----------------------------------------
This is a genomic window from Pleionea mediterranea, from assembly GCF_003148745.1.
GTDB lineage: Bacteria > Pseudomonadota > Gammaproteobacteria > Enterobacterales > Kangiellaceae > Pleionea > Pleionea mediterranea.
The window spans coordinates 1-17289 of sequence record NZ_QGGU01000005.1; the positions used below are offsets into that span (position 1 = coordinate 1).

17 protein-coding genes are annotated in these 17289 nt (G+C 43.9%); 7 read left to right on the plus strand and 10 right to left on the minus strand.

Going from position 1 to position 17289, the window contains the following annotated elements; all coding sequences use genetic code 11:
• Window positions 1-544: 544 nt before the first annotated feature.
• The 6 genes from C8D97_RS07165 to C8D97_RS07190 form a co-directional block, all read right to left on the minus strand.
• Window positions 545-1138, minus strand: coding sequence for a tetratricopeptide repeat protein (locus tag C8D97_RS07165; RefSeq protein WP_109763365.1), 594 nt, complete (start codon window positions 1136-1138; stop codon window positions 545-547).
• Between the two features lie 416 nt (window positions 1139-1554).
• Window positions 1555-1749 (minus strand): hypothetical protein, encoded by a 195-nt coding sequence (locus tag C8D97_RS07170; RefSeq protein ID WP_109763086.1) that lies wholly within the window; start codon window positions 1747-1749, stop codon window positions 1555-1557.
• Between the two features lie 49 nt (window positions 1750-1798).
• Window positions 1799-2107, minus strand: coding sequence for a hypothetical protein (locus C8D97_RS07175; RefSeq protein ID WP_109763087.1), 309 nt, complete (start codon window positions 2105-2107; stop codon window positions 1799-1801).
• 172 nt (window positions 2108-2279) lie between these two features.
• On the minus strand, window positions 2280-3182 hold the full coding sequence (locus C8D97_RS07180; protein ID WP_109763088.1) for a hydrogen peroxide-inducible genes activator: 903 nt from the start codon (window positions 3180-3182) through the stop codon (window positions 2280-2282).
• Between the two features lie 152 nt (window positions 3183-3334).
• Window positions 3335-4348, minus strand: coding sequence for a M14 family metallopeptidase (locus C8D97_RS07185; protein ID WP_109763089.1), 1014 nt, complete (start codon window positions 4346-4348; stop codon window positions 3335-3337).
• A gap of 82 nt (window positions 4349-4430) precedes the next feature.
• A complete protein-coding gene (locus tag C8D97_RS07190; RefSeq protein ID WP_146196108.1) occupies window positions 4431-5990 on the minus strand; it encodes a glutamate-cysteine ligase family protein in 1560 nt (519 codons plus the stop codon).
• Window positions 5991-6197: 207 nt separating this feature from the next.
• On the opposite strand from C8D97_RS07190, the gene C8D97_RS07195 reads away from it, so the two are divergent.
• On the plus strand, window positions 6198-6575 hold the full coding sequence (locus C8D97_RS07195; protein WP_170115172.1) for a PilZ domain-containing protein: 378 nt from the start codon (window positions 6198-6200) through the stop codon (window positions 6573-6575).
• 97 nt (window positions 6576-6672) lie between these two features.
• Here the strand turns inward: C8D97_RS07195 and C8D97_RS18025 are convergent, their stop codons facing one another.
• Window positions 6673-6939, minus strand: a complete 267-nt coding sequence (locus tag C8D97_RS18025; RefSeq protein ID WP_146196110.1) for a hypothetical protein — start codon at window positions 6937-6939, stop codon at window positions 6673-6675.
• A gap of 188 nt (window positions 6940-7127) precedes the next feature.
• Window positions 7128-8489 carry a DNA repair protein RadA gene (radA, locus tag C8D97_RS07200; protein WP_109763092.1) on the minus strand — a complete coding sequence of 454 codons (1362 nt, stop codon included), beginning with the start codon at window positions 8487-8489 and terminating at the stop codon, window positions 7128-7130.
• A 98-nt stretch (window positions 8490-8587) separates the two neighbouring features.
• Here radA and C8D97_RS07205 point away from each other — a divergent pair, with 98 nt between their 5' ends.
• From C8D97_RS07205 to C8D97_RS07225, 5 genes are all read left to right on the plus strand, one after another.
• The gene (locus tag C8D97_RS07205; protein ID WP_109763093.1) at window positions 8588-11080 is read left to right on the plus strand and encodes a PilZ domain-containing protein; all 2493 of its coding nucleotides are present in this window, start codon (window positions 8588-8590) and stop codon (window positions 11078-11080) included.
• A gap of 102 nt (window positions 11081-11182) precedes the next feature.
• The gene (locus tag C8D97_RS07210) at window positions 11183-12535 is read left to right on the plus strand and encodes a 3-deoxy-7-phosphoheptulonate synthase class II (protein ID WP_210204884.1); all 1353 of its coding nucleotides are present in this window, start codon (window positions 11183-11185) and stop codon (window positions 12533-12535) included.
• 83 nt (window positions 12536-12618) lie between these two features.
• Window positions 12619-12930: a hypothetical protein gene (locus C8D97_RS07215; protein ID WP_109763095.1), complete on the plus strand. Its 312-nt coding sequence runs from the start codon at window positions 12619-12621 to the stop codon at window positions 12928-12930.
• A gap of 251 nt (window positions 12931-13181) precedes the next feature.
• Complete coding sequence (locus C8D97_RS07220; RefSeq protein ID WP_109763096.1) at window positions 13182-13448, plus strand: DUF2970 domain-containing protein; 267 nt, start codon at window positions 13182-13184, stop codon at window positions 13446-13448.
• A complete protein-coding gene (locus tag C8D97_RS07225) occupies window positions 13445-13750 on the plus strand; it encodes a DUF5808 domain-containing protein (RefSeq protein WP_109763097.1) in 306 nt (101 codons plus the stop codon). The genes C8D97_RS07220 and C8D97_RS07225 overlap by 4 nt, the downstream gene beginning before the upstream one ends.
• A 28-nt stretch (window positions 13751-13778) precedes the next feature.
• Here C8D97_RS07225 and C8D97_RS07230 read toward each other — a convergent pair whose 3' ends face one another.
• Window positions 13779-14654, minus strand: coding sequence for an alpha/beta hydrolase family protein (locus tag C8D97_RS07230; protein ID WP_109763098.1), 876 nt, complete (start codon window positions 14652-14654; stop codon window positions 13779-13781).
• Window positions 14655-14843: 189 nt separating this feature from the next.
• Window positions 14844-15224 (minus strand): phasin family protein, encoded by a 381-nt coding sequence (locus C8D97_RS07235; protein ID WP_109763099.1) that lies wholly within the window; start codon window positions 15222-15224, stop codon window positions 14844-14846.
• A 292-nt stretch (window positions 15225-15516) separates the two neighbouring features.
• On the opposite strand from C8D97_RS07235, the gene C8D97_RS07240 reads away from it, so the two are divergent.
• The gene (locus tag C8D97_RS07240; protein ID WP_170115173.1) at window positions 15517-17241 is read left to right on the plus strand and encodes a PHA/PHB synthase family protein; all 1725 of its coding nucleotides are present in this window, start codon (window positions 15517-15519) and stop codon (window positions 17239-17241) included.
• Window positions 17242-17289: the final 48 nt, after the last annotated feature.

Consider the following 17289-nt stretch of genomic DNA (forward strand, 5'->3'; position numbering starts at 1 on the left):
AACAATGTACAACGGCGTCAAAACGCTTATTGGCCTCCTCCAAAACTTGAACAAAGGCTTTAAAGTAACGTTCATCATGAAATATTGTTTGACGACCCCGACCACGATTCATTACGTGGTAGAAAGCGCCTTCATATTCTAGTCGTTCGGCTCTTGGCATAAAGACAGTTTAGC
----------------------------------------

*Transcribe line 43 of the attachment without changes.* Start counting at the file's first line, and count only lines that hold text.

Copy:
• A 292-nt stretch (window positions 15225-15516) separates the two neighbouring features.